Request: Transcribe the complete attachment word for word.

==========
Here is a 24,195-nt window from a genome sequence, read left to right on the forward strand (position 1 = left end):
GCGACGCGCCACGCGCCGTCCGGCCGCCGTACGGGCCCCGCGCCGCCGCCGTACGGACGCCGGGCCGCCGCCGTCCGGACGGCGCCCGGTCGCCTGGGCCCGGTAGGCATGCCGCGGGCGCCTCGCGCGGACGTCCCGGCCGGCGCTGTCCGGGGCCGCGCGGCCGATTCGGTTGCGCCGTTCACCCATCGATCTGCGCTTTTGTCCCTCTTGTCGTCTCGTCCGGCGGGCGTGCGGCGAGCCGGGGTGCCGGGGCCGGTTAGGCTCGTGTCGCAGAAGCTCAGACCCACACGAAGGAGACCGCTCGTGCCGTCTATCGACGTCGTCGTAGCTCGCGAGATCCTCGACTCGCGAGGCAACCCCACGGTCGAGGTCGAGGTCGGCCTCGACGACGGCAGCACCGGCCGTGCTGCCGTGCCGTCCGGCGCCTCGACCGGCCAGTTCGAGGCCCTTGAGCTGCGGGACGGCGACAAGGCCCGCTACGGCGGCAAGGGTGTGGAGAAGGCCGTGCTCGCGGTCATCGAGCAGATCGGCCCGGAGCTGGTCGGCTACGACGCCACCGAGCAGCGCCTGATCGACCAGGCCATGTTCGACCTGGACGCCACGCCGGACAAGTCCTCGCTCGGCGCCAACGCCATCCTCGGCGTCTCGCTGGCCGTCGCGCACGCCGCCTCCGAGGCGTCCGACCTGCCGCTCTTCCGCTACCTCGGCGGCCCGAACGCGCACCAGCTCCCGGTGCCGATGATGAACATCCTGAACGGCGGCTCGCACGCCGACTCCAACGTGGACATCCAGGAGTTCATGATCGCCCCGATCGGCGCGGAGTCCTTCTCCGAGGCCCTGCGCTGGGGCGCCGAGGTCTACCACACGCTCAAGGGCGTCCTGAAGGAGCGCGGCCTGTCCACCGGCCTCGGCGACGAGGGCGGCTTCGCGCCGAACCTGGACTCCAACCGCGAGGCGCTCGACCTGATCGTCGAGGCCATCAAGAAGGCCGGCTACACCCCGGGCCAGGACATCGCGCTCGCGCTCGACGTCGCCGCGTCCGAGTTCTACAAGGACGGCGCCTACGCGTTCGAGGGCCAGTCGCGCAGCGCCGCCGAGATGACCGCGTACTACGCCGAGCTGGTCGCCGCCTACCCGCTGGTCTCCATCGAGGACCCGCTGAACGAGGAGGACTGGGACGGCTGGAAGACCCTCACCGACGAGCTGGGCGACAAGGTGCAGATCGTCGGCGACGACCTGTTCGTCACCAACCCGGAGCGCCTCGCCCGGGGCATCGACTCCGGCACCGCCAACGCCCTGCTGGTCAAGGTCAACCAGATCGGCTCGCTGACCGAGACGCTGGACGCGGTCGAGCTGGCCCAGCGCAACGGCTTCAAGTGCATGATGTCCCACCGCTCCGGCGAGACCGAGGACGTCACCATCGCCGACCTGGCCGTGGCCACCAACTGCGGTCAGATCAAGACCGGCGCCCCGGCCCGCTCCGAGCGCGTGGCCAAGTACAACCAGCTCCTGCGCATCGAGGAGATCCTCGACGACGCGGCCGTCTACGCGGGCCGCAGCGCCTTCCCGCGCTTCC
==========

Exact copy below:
Here is a 24,195-nt window from a genome sequence, read left to right on the forward strand (position 1 = left end):
GCGACGCGCCACGCGCCGTCCGGCCGCCGTACGGGCCCCGCGCCGCCGCCGTACGGACGCCGGGCCGCCGCCGTCCGGACGGCGCCCGGTCGCCTGGGCCCGGTAGGCATGCCGCGGGCGCCTCGCGCGGACGTCCCGGCCGGCGCTGTCCGGGGCCGCGCGGCCGATTCGGTTGCGCCGTTCACCCATCGATCTGCGCTTTTGTCCCTCTTGTCGTCTCGTCCGGCGGGCGTGCGGCGAGCCGGGGTGCCGGGGCCGGTTAGGCTCGTGTCGCAGAAGCTCAGACCCACACGAAGGAGACCGCTCGTGCCGTCTATCGACGTCGTCGTAGCTCGCGAGATCCTCGACTCGCGAGGCAACCCCACGGTCGAGGTCGAGGTCGGCCTCGACGACGGCAGCACCGGCCGTGCTGCCGTGCCGTCCGGCGCCTCGACCGGCCAGTTCGAGGCCCTTGAGCTGCGGGACGGCGACAAGGCCCGCTACGGCGGCAAGGGTGTGGAGAAGGCCGTGCTCGCGGTCATCGAGCAGATCGGCCCGGAGCTGGTCGGCTACGACGCCACCGAGCAGCGCCTGATCGACCAGGCCATGTTCGACCTGGACGCCACGCCGGACAAGTCCTCGCTCGGCGCCAACGCCATCCTCGGCGTCTCGCTGGCCGTCGCGCACGCCGCCTCCGAGGCGTCCGACCTGCCGCTCTTCCGCTACCTCGGCGGCCCGAACGCGCACCAGCTCCCGGTGCCGATGATGAACATCCTGAACGGCGGCTCGCACGCCGACTCCAACGTGGACATCCAGGAGTTCATGATCGCCCCGATCGGCGCGGAGTCCTTCTCCGAGGCCCTGCGCTGGGGCGCCGAGGTCTACCACACGCTCAAGGGCGTCCTGAAGGAGCGCGGCCTGTCCACCGGCCTCGGCGACGAGGGCGGCTTCGCGCCGAACCTGGACTCCAACCGCGAGGCGCTCGACCTGATCGTCGAGGCCATCAAGAAGGCCGGCTACACCCCGGGCCAGGACATCGCGCTCGCGCTCGACGTCGCCGCGTCCGAGTTCTACAAGGACGGCGCCTACGCGTTCGAGGGCCAGTCGCGCAGCGCCGCCGAGATGACCGCGTACTACGCCGAGCTGGTCGCCGCCTACCCGCTGGTCTCCATCGAGGACCCGCTGAACGAGGAGGACTGGGACGGCTGGAAGACCCTCACCGACGAGCTGGGCGACAAGGTGCAGATCGTCGGCGACGACCTGTTCGTCACCAACCCGGAGCGCCTCGCCCGGGGCATCGACTCCGGCACCGCCAACGCCCTGCTGGTCAAGGTCAACCAGATCGGCTCGCTGACCGAGACGCTGGACGCGGTCGAGCTGGCCCAGCGCAACGGCTTCAAGTGCATGATGTCCCACCGCTCCGGCGAGACCGAGGACGTCACCATCGCCGACCTGGCCGTGGCCACCAACTGCGGTCAGATCAAGACCGGCGCCCCGGCCCGCTCCGAGCGCGTGGCCAAGTACAACCAGCTCCTGCGCATCGAGGAGATCCTCGACGACGCGGCCGTCTACGCGGGCCGCAGCGCCTTCCCGCGCTTCC